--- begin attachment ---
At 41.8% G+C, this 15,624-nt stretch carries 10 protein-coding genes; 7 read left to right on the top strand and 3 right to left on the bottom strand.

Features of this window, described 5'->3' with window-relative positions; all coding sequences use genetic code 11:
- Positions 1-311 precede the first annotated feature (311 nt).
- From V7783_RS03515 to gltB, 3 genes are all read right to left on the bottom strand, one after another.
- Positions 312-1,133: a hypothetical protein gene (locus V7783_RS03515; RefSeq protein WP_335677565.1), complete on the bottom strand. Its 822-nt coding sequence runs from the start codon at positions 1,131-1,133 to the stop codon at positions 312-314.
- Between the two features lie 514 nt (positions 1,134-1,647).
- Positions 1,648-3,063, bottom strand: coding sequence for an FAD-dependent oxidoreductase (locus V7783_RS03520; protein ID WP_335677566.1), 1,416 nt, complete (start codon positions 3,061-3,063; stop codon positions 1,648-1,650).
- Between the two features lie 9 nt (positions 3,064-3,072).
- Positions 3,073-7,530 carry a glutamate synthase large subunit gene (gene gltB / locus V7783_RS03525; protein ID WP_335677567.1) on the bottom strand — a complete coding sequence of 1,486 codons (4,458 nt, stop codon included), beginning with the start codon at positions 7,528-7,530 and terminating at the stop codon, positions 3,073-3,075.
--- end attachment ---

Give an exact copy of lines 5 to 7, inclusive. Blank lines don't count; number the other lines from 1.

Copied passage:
- Positions 312-1,133: a hypothetical protein gene (locus V7783_RS03515; RefSeq protein WP_335677565.1), complete on the bottom strand. Its 822-nt coding sequence runs from the start codon at positions 1,131-1,133 to the stop codon at positions 312-314.
- Between the two features lie 514 nt (positions 1,134-1,647).
- Positions 1,648-3,063, bottom strand: coding sequence for an FAD-dependent oxidoreductase (locus V7783_RS03520; protein ID WP_335677566.1), 1,416 nt, complete (start codon positions 3,061-3,063; stop codon positions 1,648-1,650).